*Highlight 4. Since there isn't much to do, especially on Maui, the hotels offer some recreational events. Most are highly avoidable, but one night the Westin had a local astronomy expert with a telescope on the beach to give a talk and shows some stars. It was the best night we spent, although rain sometimes forced a halt. Unfortunately, star watching during the trip was severely limited by clouds and some rain. This leads to...
1hughes is offline  
May 21st, 2012, 10:07 AM
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Part 4 The Bad

*Major Bummer 1. Every picture in every guide book shows Hawaii with clear, sun drenched skies. In fact, it gets cloudy a lot and rains in varying degrees upon location. (The Hana road was very cloudy and we were told it rains virtually every day in Hana.) This both limited star watching and marred our visit to Haleakala. We couldn't see much at all from the peak near Science City above the crater. Don't go expecting clear blue skies every day. Hawaii doesn't always look like guidebook pictures.

*Major Bummer 2. Lolani Palace. We sat in sun for 1/2 waiting for the bus that crawled through town and left us off a good walk from the place. They don't mark where the entrance is, so we walked around quite a bit before discovering it. We finally arrived hot an exhausted, only to be told that you have to take a tour (audio or guided), which only starts periodically so we had to wait. There is a satellite building that loops a film talking about the history of the palace and showing some of the inside. We watch it for 10 minutes, that was enough, so we returned to Waikiki. Catching a cab was impossible so we had to bus back. A long, long trip. Traffic in Honolulu is very slow.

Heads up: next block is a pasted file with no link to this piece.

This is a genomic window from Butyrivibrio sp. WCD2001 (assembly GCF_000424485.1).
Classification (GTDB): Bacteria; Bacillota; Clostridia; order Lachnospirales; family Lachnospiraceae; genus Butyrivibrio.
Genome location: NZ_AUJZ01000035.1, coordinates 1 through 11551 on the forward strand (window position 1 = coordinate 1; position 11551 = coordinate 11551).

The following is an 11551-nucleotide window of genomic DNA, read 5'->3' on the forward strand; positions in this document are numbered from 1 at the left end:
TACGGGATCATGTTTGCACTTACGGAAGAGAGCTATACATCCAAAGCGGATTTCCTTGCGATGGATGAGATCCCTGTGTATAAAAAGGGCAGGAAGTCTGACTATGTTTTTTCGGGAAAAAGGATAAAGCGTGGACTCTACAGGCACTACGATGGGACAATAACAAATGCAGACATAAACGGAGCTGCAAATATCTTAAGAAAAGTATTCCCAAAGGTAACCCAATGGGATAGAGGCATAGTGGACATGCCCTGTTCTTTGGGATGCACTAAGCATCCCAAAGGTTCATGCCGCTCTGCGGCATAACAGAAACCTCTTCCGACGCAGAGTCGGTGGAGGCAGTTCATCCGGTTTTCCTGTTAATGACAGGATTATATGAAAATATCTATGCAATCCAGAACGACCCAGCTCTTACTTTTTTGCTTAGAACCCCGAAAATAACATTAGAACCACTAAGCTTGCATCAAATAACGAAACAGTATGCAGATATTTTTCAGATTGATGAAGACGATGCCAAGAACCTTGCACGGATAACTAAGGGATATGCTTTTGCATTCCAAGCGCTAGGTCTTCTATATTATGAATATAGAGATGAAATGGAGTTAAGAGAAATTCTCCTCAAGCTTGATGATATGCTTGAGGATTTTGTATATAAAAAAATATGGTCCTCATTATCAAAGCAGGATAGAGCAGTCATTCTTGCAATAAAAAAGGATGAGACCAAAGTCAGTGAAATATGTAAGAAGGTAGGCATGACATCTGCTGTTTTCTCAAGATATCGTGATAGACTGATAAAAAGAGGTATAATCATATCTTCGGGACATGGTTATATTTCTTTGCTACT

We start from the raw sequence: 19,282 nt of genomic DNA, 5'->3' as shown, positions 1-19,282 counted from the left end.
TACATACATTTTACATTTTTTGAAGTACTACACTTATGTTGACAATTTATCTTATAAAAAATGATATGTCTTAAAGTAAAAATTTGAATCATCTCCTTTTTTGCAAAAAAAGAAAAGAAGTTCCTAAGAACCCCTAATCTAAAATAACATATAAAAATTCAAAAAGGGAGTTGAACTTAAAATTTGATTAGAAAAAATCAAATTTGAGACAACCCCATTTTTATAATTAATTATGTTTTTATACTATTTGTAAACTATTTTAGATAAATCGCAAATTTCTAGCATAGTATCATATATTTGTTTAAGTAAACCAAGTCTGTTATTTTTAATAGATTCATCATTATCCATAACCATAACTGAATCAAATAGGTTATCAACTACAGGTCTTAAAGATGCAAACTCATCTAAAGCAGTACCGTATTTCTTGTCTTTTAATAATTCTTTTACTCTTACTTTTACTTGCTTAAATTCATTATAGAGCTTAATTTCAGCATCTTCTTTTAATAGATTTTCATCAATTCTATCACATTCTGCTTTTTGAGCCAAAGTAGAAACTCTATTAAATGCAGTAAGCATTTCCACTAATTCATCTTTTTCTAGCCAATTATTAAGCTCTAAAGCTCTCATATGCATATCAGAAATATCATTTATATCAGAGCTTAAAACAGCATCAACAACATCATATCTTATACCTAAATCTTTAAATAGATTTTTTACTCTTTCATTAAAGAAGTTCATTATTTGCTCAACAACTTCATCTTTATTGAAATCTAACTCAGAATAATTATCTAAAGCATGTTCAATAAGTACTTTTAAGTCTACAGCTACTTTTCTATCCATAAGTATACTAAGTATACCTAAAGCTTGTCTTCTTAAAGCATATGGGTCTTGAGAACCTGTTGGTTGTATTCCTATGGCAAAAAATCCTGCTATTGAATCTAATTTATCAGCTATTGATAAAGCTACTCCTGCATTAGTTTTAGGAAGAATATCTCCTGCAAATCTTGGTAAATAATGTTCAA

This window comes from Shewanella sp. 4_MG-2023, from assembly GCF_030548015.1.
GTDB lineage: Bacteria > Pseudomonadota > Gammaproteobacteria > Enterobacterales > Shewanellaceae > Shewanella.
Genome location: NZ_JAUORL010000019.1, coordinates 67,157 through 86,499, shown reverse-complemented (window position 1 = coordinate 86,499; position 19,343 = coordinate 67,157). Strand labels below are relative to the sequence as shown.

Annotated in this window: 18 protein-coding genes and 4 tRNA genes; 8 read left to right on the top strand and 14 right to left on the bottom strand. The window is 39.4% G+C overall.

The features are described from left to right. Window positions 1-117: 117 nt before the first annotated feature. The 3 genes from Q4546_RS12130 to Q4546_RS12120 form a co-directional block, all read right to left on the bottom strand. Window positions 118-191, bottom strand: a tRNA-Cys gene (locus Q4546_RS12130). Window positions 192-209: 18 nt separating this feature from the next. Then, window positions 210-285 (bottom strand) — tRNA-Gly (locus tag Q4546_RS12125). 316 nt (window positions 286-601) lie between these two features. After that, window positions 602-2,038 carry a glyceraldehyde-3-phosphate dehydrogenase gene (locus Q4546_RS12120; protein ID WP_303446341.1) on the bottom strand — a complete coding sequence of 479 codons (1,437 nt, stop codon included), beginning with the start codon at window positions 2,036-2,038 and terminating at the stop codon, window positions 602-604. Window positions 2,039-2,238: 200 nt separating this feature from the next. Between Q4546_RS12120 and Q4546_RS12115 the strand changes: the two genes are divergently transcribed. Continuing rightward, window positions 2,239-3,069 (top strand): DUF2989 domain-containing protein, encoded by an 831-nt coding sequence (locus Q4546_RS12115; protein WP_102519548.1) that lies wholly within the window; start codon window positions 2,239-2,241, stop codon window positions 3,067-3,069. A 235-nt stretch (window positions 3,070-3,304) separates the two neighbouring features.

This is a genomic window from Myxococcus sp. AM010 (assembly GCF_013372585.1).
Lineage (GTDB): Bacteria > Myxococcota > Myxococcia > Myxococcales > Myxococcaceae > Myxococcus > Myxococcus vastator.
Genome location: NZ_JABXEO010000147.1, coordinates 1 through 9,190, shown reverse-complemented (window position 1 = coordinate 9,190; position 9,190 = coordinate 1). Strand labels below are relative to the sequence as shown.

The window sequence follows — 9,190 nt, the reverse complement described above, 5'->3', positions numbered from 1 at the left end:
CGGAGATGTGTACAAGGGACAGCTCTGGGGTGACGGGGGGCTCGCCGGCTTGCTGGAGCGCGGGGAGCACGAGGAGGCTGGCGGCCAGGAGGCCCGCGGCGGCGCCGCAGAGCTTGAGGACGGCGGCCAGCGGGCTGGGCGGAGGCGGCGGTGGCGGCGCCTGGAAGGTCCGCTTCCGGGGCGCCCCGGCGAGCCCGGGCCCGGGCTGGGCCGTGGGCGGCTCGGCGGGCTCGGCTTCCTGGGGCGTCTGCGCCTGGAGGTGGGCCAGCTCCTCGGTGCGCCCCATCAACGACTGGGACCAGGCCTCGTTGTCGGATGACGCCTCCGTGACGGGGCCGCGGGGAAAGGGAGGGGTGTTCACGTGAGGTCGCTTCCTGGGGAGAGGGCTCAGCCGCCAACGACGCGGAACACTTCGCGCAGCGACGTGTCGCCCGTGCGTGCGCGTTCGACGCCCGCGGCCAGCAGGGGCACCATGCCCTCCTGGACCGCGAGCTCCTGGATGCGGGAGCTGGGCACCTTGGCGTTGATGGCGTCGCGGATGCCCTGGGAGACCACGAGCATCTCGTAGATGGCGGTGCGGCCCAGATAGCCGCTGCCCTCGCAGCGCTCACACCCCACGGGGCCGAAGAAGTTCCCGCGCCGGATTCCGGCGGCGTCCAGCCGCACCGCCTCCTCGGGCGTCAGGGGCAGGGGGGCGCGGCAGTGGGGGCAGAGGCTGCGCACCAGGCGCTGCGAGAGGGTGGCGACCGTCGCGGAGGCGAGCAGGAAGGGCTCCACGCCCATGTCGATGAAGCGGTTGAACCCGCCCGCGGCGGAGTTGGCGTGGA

*Major Bummer 3. We wanted to climb Diamond Head, but it was closed for repairs. No, I'm not making this up.

*Major Bummer 4. You can barely walk down the street around Waikiki without some huckster trying to a hawk a "preview." They hang out around these little booths and carts spaced like 20 feet apart (or so it seems anyway) and try to get your attention like prostitutes on the Reeperbahn. At least they don't follow you down the street like in some places. One trick I learned: if possible, walk on the side of the street with Japanese people in the little booths. They were targeting Japanese tourists and generally left Euros alone.
1hughes is offline  
May 21st, 2012, 10:09 AM
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Part 5: The Meh

*Highlight 5. Happy hour was the high point of almost every day in Hawaii. It starts early on Maui, 2-3 o'clock. We soon learned that everything in Maui is early, including the dinner times at 5 and many restaurants closing by 9. The reasons soon become obvious. First, everyone comes from the mainland and is on an earlier clock. Second, there is nothing to do in the evenings, so you might was well go to bed early. It would have been even better if the some of the tropical drinks actual had some alcohol in them. At least they were cheap. Anyway, sitting near the water with the later afternoon breeze and an almost-drink in your hand was a nice daily experience.